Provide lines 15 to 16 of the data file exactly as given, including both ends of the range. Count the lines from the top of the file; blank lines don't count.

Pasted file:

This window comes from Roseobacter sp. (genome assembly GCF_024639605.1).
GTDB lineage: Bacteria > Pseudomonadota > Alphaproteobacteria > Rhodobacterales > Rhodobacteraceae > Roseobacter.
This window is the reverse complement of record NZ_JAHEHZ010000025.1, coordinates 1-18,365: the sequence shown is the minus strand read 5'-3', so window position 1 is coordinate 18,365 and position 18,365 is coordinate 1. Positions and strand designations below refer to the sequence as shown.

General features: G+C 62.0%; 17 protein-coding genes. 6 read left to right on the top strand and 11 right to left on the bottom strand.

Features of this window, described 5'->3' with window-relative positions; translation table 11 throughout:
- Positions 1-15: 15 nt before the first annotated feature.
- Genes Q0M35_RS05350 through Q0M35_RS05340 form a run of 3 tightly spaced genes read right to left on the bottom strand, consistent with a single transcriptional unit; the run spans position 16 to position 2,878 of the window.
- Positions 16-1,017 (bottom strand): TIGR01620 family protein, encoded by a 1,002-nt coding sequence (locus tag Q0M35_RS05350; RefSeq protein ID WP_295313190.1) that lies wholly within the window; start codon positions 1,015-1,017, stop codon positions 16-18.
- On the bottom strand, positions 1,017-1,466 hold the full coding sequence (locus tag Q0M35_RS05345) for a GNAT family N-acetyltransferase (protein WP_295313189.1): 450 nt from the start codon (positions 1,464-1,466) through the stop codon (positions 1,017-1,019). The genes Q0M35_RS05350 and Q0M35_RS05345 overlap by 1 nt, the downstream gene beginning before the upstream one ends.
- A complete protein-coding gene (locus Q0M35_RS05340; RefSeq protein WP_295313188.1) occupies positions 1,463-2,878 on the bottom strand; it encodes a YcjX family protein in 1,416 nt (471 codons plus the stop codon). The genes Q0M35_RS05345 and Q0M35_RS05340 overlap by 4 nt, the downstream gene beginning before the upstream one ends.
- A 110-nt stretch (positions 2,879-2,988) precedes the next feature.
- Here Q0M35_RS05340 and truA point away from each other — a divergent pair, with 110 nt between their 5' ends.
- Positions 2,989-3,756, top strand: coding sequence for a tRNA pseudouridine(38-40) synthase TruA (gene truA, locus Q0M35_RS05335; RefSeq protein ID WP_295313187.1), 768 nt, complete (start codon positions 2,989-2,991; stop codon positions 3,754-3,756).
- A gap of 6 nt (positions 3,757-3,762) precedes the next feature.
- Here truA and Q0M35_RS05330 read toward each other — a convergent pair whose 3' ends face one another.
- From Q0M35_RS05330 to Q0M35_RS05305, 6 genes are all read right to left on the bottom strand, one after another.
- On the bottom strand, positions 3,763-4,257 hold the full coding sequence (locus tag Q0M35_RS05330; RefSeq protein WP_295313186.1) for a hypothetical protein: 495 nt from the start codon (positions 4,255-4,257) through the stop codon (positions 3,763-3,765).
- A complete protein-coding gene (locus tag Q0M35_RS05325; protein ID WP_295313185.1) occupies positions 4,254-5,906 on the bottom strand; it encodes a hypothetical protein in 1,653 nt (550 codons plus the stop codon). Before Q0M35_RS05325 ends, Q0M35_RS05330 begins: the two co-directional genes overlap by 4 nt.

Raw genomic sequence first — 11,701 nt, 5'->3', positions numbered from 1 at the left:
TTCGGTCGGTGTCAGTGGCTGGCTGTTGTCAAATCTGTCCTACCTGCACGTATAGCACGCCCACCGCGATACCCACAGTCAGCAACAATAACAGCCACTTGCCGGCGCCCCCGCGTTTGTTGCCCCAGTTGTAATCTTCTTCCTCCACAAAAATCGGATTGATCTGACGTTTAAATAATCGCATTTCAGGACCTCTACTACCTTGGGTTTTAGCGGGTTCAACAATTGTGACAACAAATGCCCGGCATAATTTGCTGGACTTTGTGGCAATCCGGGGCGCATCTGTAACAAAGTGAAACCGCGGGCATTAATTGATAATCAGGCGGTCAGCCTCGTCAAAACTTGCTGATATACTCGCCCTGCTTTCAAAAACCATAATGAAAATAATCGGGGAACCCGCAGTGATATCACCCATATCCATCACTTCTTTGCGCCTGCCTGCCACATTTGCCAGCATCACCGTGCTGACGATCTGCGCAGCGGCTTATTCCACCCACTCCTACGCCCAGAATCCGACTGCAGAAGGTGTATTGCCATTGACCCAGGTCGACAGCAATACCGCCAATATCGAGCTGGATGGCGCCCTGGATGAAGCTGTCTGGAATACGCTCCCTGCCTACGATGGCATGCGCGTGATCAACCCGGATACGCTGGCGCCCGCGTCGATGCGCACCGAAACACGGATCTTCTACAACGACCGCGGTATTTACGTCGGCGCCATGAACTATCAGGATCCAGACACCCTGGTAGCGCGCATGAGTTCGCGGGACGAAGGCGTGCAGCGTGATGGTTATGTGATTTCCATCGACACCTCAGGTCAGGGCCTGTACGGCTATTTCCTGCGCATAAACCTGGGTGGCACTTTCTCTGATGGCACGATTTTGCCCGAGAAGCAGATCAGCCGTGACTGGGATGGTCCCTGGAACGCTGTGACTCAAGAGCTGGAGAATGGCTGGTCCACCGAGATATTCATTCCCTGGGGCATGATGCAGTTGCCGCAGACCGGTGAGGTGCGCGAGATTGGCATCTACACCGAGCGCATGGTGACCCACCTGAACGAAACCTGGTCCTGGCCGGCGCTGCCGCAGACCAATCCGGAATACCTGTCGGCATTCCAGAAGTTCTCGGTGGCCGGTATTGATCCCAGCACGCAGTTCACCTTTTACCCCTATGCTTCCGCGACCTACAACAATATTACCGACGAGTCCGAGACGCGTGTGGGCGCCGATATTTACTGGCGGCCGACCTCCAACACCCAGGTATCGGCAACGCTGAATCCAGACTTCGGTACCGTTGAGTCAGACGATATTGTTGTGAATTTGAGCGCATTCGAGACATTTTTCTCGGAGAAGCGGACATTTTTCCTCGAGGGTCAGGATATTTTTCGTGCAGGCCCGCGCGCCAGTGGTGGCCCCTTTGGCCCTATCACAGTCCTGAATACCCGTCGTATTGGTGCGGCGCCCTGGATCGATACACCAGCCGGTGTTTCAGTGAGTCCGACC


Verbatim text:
- Here truA and Q0M35_RS05330 read toward each other — a convergent pair whose 3' ends face one another.
- From Q0M35_RS05330 to Q0M35_RS05305, 6 genes are all read right to left on the bottom strand, one after another.